Ah, late to the party again.
In the past, we had the "proportional" option for regular splines. To me, the proportional splines look exactly like the generic splines. Is this just another layer of terminology for the same thing?
Is the Rational/Non-rational option really just about enabling/disabling weighting? Is it really necessary? Because the default is for all the CVs to have a weight of 1, and that seems to be the same whether rational or non-rational. Non-rational only comes in to play if you change the weight of one of the CVs. Seems like unnecessary interface complexity to me.
Thanks for the explanation.
The generic spline is in contrast to the "style spline". Really they are just the same thing, but the style spline is driven with the control polygon, and the generic spline is driven with points on the spline. You can switch a spline back and forth as to the way you control it - polygon or points. So they really are just the same thing, controlled differently.
I think I didn't understand the changes that had taken place when I said this above. The generic spline only seems to happen when you delete the on-edge relation, and maybe a couple other situations. You get a spline with shape, but only endpoints - sort of like the proportional spline. If you want to add control points, you have 2 options - convert to spline or convert to style spline. You used to be able to use Simplify Spline on these, but you can't any more. Simplify Spline can still be used on regular splines.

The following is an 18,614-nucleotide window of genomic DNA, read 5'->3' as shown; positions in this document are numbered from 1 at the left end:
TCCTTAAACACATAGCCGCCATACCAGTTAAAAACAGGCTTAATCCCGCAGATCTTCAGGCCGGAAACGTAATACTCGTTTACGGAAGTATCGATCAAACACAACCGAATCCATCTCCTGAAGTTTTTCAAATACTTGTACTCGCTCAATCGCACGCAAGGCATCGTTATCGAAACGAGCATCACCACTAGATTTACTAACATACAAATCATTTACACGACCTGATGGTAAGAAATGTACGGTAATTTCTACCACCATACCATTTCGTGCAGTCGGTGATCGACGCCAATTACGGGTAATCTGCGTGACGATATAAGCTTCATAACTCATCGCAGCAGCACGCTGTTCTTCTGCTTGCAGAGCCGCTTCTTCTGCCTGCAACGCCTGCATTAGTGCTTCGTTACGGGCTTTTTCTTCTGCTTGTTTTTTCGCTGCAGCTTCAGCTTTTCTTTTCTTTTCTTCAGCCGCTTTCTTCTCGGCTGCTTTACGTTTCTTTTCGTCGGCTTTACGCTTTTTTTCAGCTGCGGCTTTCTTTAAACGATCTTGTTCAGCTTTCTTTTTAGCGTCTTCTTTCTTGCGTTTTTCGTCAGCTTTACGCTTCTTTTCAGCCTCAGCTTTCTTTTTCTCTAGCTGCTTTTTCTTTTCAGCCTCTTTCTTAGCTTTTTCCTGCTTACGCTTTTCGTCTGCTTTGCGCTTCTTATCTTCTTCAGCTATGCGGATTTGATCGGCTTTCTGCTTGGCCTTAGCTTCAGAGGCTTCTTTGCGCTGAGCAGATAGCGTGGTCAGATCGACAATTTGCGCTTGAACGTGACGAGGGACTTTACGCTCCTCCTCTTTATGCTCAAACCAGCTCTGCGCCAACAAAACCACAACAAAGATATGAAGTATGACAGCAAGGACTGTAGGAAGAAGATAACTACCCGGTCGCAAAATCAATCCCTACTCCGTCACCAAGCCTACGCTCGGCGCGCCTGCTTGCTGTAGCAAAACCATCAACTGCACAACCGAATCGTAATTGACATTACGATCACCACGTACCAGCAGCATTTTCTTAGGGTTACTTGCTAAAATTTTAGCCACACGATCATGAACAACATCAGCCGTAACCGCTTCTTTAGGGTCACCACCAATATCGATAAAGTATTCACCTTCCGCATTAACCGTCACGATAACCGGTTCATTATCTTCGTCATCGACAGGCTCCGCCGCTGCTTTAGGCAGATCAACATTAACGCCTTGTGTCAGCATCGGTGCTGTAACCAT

A lot of complexity has been added to the splines FeatureManager, with the rational and non-rational splines, the curve type, degree, conversion to regular, generic and style splines, etc. I will probably continue to use splines as I have in the past, although I'm certainly going to keep experimenting with this stuff to find the benefits or if it's just another way of doing the same stuff.
I want to hide the dot cloud in this picture. I can not shake . How to hide?
version 2019 sp3.0
Hello Sercan,.. sorry, looks like these style spline knots are always on.. if you want to workaround this, you could copy the splines with 3DSketches and turn off/hide the style splines ?